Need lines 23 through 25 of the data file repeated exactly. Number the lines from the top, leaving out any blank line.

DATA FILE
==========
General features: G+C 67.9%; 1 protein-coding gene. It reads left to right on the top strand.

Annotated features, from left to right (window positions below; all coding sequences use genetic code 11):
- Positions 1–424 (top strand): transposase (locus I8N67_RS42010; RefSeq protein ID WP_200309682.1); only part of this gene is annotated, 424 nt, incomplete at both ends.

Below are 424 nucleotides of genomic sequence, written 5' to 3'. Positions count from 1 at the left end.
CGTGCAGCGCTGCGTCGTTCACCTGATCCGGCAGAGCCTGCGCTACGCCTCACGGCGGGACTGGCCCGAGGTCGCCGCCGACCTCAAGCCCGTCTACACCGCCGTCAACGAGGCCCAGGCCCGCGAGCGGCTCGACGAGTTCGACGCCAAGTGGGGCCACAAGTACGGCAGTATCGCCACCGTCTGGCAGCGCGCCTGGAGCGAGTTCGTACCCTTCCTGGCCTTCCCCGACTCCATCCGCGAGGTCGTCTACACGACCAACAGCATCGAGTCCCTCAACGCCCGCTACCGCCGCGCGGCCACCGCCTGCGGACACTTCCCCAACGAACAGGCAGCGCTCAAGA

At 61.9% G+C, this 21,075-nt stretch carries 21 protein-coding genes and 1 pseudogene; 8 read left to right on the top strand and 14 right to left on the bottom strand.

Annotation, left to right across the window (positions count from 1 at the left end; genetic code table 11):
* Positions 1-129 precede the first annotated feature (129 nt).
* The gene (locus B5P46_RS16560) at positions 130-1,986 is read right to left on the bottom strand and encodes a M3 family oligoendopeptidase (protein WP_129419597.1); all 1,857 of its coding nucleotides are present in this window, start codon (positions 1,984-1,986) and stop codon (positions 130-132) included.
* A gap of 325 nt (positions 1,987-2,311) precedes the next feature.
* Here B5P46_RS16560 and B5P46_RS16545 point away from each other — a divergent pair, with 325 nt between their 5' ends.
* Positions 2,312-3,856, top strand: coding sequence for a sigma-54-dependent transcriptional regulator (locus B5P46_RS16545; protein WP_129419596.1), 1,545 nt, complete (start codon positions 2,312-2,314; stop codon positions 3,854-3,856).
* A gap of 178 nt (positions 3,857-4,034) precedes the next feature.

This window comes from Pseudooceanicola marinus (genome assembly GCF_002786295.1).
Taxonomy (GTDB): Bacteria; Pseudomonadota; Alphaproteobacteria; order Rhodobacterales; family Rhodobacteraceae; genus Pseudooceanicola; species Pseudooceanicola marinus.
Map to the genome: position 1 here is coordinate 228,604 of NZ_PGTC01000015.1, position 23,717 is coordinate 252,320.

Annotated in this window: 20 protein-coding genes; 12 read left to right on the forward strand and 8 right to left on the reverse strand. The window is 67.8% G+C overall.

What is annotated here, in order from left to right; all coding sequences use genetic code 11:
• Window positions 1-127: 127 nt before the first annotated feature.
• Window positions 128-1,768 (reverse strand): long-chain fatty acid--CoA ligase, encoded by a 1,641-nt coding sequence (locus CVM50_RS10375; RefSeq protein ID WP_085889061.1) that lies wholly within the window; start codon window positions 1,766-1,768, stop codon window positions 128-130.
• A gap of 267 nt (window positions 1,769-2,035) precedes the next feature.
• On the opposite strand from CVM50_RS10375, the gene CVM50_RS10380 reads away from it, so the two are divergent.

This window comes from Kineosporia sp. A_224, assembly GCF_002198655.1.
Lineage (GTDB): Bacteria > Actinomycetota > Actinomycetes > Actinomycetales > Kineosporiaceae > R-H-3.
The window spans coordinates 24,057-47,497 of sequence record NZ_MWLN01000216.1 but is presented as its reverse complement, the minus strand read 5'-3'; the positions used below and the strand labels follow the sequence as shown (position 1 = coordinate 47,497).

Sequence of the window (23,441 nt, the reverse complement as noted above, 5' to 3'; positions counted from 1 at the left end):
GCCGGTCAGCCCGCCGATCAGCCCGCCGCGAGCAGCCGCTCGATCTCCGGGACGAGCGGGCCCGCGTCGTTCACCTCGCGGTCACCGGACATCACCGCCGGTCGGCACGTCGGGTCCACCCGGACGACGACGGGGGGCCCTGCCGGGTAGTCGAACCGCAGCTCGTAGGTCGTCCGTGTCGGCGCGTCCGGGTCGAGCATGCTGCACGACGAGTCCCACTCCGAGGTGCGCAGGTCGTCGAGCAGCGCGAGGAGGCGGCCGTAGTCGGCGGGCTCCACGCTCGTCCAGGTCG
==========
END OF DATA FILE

This window comes from Kineosporia sp. A_224, assembly GCF_002198655.1.
Lineage (GTDB): Bacteria > Actinomycetota > Actinomycetes > Actinomycetales > Kineosporiaceae > R-H-3.
The window spans coordinates 24,057-47,497 of sequence record NZ_MWLN01000216.1 but is presented as its reverse complement, the minus strand read 5'-3'; the positions used below and the strand labels follow the sequence as shown (position 1 = coordinate 47,497).